A Trade War Story: Some Implications of Higher Chinese Tariffs on U.S. Fruits and Tree Nuts
For the U.S. fruit and tree nut sector, the impact of recently instated Chinese trade tariffs will be partially offset by increasing Chinese demand, but U.S. exports to China will decrease. U.S. walnut, mandarin, grape, cherry, and peach exports to China are expected to be hit hardest.
A fast-growing middle class in China has driven consumption of fruits and tree nuts and has propelled rapid U.S. export growth to that country over the last decade.
Increasing Chinese demand will partially offset the impacts of the tariffs, but reduced U.S. fruit and tree nut exports to China will follow. U.S. walnut, mandarin, grape, cherry, and peach exports to China are expected to be hit hardest. Milder, but still significant, negative effects are expected for other U.S. fruit and tree nut exports. The potential change in total demand for U.S. fresh fruits and tree nuts – domestic and export demand for the rest of the world – is still positive for most of the analysed commodities, particularly for almonds, walnuts, mandarins, and lemons.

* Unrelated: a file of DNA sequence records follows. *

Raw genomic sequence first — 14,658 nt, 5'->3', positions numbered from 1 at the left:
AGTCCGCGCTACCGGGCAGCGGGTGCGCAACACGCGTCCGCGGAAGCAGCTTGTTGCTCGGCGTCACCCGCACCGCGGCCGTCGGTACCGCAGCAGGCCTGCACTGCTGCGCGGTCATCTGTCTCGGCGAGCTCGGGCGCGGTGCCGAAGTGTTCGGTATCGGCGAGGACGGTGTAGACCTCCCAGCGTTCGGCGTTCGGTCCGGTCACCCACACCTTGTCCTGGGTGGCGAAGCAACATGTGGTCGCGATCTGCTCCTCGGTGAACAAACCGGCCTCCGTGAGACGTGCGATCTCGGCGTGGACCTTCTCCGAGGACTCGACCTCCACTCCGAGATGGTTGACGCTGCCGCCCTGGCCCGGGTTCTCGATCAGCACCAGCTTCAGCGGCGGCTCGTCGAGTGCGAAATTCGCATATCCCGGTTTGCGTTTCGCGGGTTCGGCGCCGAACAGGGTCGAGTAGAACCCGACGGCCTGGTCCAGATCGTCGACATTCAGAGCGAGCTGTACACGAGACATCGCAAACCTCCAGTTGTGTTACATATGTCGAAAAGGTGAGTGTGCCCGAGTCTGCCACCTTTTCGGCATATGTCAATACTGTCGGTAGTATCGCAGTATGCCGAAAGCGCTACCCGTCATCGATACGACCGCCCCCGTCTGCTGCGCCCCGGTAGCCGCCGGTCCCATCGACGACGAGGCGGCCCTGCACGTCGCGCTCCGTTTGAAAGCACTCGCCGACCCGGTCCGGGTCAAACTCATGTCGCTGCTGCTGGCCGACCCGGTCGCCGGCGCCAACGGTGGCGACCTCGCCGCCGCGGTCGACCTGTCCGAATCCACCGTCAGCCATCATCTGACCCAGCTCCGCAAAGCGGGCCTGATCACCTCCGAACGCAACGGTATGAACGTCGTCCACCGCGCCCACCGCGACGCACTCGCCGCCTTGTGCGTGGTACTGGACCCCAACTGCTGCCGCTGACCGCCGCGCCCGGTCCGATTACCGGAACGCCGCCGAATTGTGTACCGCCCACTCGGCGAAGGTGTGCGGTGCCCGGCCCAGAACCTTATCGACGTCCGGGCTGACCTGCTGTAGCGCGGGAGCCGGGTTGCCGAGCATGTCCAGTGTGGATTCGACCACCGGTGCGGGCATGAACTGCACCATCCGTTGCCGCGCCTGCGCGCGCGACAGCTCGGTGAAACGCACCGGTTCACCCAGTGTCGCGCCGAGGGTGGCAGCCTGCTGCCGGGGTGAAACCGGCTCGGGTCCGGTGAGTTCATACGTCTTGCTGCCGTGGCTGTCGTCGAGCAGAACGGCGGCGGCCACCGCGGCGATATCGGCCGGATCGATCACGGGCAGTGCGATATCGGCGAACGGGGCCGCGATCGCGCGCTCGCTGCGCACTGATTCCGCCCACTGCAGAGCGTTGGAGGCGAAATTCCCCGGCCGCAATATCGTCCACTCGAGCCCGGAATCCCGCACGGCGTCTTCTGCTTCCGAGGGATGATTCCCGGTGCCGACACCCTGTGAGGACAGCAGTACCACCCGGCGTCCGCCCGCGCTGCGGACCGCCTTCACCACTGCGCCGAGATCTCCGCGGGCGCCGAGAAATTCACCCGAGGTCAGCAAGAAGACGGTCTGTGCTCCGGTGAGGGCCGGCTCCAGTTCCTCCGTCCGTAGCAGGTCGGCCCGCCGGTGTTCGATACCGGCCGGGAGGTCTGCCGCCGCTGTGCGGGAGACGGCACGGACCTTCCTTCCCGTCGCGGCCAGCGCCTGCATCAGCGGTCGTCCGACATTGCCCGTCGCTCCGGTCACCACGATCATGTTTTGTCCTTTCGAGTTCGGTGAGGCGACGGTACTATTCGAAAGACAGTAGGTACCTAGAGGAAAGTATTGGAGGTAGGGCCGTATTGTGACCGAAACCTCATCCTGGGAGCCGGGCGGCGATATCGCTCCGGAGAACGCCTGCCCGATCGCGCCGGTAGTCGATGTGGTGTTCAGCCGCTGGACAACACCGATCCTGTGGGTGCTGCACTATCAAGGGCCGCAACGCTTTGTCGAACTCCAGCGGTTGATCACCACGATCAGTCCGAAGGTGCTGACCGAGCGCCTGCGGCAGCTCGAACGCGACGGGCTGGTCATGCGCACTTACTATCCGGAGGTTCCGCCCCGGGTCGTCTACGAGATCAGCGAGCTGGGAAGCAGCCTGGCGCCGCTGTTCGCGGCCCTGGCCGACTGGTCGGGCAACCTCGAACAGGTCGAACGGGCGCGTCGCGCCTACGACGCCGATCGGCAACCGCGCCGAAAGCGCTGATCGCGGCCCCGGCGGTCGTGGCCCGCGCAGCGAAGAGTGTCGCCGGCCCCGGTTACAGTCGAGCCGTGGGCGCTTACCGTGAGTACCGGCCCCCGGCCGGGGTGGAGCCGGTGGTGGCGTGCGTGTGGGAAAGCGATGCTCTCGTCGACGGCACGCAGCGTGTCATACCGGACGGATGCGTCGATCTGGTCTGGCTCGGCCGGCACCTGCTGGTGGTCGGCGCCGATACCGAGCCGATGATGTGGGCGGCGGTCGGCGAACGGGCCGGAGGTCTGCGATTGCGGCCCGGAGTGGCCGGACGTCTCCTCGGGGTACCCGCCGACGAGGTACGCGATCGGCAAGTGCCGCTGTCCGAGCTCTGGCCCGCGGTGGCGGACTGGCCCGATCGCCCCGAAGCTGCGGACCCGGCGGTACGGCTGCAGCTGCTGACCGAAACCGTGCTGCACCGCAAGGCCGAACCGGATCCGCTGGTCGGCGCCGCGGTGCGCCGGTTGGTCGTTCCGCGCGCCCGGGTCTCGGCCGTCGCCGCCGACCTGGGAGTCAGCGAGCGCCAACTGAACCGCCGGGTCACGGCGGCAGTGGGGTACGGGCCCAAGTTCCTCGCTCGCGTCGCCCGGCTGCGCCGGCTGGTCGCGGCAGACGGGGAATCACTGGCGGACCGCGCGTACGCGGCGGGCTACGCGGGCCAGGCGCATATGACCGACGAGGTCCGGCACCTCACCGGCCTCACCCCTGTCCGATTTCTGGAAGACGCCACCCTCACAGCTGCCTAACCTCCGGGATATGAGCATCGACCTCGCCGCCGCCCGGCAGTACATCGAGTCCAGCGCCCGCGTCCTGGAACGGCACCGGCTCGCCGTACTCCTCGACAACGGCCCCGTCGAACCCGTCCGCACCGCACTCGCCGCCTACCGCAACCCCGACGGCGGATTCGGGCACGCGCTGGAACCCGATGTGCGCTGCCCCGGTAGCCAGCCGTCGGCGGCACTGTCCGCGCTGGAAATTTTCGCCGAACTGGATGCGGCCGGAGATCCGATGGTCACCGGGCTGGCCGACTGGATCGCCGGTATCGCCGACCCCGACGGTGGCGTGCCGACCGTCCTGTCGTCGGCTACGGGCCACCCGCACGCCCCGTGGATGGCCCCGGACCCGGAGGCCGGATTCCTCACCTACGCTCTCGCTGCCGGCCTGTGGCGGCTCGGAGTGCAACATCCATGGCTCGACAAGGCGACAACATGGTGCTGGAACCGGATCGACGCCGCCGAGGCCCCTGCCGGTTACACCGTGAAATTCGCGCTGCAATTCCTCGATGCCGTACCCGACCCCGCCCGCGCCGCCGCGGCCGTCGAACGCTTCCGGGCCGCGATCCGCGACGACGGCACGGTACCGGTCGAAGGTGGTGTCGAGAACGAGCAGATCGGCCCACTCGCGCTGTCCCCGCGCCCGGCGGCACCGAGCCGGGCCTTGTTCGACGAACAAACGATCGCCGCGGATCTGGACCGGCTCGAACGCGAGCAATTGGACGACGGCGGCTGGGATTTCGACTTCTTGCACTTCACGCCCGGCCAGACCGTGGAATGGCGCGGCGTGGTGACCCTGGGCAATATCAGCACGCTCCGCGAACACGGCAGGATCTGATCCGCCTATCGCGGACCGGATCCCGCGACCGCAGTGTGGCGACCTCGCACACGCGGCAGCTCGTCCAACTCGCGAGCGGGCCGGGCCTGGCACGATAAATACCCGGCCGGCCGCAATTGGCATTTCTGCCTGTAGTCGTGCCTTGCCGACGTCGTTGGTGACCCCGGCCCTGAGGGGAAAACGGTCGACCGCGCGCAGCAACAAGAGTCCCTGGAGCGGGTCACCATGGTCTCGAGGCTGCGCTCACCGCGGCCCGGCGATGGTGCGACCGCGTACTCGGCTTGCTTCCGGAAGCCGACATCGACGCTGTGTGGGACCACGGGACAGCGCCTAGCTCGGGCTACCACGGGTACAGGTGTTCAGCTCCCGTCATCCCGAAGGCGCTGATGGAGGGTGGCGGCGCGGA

The effects on U.S. fruit and tree nut prices will depend on the magnitude of domestic supply changes and how strategic challenges are managed. In general, pricing pressure is expected. Risk management strategies exist but will take time to implement and come to fruition.
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